$ FREE ADMISSION

OPENING HOURS: MON - FRI 10 - 4, SAT - SUN 10 - 2.

OPENING HOURS: MON - FRI 10 - 4, SAT - SUN 10 - 2.

$ FREE ADMISSION   24 Victoria St, Cambridge , NZ

Cambridge Town

Learn about the history of town and its districts, schools and roads over the years.

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Cambridge in the 1980s

1980 saw Mark Todd win the Badminton Whitbread Trophy in the cross country horse jumping event in England. Throughout the 1980’s further wins included Olympic gold and Top Sportsman of the Year. By 1999 Todd had won his fifth title at the Burghley horse trials and was preparing for the Sydney Olympics.

27 February 1981 The New Edition (the current Cambridge newspaper) arrived on the scene. At that time daylight saving was ending, 100 Cambridge people were registered as unemployed and petrol prices reached an horrific 58c a litre. Carpooling was organised!

In June 1981 Te Awamutu and Cambridge Co-operative Dairy Companys amalgamated to become the Waikato Dairy Co-operative Ltd. The company was further enlarged when the Sunny Park – Hinuera Co-operative Dairy Co joined in 1982 and the Bruntwood Dairy Co Ltd closed its factory and joined in September 1983.

In March 1986 the Company (the sixth largest dairy company in New Zealand) celebrated 100 continuous years of manufacturing on the Hautapu site.

The ups and downs of Te Koutu Domain continued and in 1982 the lake was rated the worst of twelve in the Waikato. (Five years previously Te Koutu had won the Waikato Savings Bank Conservation Award.) In 1988 the New Zealand Institute of Park and Recreation Administration presented Cambridge with an award for the development project for Te Koutu Park, conceived by Parks’ Manager David Askin.

The ‘Olympia’ Flow Forms, which cascade down to Lake Te Koutu, were designed by Hastings sculptor Iain Trousdell and put in place in 1989 as part of an attempt to clean the lake water.

The old gasworks was bought by the Cambridge Repertory Society in 1982.  The introduction of electricity in 1921 from the Horahora power station curtailed expansions to the gas plant, and it had closed down in November 1954 having run at a loss for five years. For many years the old retort house was used as the borough depot.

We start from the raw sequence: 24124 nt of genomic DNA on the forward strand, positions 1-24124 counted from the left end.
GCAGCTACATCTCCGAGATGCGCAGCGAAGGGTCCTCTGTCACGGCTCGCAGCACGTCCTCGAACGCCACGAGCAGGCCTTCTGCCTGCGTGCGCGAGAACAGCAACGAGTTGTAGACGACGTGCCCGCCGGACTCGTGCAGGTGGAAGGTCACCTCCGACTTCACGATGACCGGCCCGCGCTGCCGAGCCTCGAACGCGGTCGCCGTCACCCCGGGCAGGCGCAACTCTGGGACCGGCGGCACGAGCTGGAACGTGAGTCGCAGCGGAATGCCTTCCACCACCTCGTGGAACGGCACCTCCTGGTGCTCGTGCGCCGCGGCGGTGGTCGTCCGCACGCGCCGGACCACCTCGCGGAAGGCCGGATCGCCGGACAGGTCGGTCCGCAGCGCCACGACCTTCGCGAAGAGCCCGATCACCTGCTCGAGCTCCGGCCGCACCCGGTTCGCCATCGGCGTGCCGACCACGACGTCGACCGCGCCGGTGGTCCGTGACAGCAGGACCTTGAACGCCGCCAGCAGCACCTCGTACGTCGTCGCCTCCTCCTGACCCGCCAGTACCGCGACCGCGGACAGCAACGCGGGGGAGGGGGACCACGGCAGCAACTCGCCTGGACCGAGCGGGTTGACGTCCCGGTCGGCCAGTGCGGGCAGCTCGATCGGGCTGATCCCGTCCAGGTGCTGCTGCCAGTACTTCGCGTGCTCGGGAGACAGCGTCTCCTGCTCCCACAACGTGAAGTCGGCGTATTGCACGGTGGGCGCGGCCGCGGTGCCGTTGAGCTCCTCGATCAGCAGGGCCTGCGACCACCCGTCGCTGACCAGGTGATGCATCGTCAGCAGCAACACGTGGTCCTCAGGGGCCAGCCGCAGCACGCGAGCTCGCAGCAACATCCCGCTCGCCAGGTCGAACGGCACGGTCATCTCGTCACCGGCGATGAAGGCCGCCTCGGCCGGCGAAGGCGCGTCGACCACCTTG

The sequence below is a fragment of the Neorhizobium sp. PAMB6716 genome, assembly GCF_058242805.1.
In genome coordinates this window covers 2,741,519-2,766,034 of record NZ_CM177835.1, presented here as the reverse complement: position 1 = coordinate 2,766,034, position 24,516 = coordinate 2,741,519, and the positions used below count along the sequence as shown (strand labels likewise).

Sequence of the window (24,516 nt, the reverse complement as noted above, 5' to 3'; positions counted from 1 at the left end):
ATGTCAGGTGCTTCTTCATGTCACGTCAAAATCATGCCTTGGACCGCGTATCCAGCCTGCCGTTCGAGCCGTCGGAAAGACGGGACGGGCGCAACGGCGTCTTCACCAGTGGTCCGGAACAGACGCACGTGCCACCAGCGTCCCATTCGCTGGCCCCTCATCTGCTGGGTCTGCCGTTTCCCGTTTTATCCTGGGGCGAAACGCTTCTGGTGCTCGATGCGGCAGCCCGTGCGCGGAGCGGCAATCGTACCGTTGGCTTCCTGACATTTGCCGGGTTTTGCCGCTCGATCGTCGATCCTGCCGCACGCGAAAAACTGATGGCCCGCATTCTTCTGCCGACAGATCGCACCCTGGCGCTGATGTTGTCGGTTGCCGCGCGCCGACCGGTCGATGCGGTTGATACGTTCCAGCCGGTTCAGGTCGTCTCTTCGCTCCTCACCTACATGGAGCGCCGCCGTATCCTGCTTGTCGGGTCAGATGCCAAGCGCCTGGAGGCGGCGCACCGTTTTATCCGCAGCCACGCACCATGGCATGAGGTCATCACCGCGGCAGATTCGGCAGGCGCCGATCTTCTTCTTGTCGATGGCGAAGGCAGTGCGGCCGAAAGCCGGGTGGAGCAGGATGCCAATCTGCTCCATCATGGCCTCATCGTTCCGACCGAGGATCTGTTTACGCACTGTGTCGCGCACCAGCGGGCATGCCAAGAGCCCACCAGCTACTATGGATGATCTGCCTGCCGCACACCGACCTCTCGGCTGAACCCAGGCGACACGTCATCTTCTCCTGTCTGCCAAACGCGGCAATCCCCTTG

The Repertory Society started transforming the building in 1985. By 1999 extra backstage space, new electrical wiring, gas heating, water and showers had transformed the old gasworks into the very popular ‘Gaslight Theatre’.

The Leamington band rotunda was again saved from destruction in 1983 when many people, mainly from Leamington, petitioned the Council for its restoration. Later in 1995 the rotunda was moved to the fore of the Domain facing Wordsworth Street.

The median strip up Victoria Street was added in 1984 much to the chagrin of the locals who relished the ultra wide street for U-turns. The Ministry of Works were upgrading the street lights and needed the strip to protect the poles, and make crossing safer for pedestrians.

A year later the through pass of State Highway One, cutting off the town at Queen Street and going through Carters Flat, was put in place. The noise and effluent from heavy vehicles in the main business area was not missed.

A route from Taupiri to Cambridge – by-passing Hamilton – was mooted at this time.

The Cambridge Society of Arts has been active since 1964 and their Gallery in Te Koutu Domain (in the former Ladies Bowling Club rooms) has been in operation since 1985.

The Cambridge Ladies Bowling Club had been established in 1951 and moved to join the men’s club in 1983.

In June 1983 Jazzercize came to Cambridge. In March 1985 the first motorcycle toy run in aid of Child Cancer took to the streets of Cambridge. In March 1985 Kemureti Kohanga Reo (based in a prefabricated classroom at Leamington School) got underway. Later in the year relocatable granny flats were sanctioned by Council and started popping up around town. Neighbourhood Watch was introduced by the Police and Blue Light Discos were popular with the young people.

Murmurings of district changes were reported from a Counties Association Conference in June 1982. In 1985 the thought was that if there had to be change then the new district would have to centre around Cambridge – if not, Cambridge would lose its identity.

The Cambridge Borough Council came into being on 7 September 1886 – twenty-two years after Cambridge was founded. It had been preceded by the Cambridge North Highway Board in 1871 and the Cambridge Town Board formed in 1882. The month of August 1986 was a whirl of celebrations and many projects were up for discussion as a fitting commemoration for the event – a multi purpose recreation centre, covering and heating the swimming pool, a gymnasium.

The Begonia House in Te Koutu Domain was decided upon; built in 1986 and opened during a very successful Autumn Festival in 1987.

Cambridge farewelled the Borough Council on Friday, 13 October 1989.

The PEP Scheme (Project Employment Programmes) was cancelled at the beginning of 1986. Aotearoa Meats Ltd merged to become Weddel Crown Corporation Ltd. Telephone party-lines disappeared as the new automatic phones were installed and GST (Goods and Services Tax) arrived in October 1986.

The Post Office became New Zealand Post in 1987 and a year later both the Leamington and Karapiro Post Offices fell victim to the reorganisation. State Electricity became Electrocorp.

The districts’ amalgamation in 1989 laid the Cambridge Borough Council to rest at the age of 103 years, leaving many residents to mourn in bewilderment.

“Change is here” said Mrs Pat Allan (Cambridge mayor since 1985), “and how we meet change and adapt as our forefathers did, to make the new Waipa District grow and prosper, is up to all of us in the future.”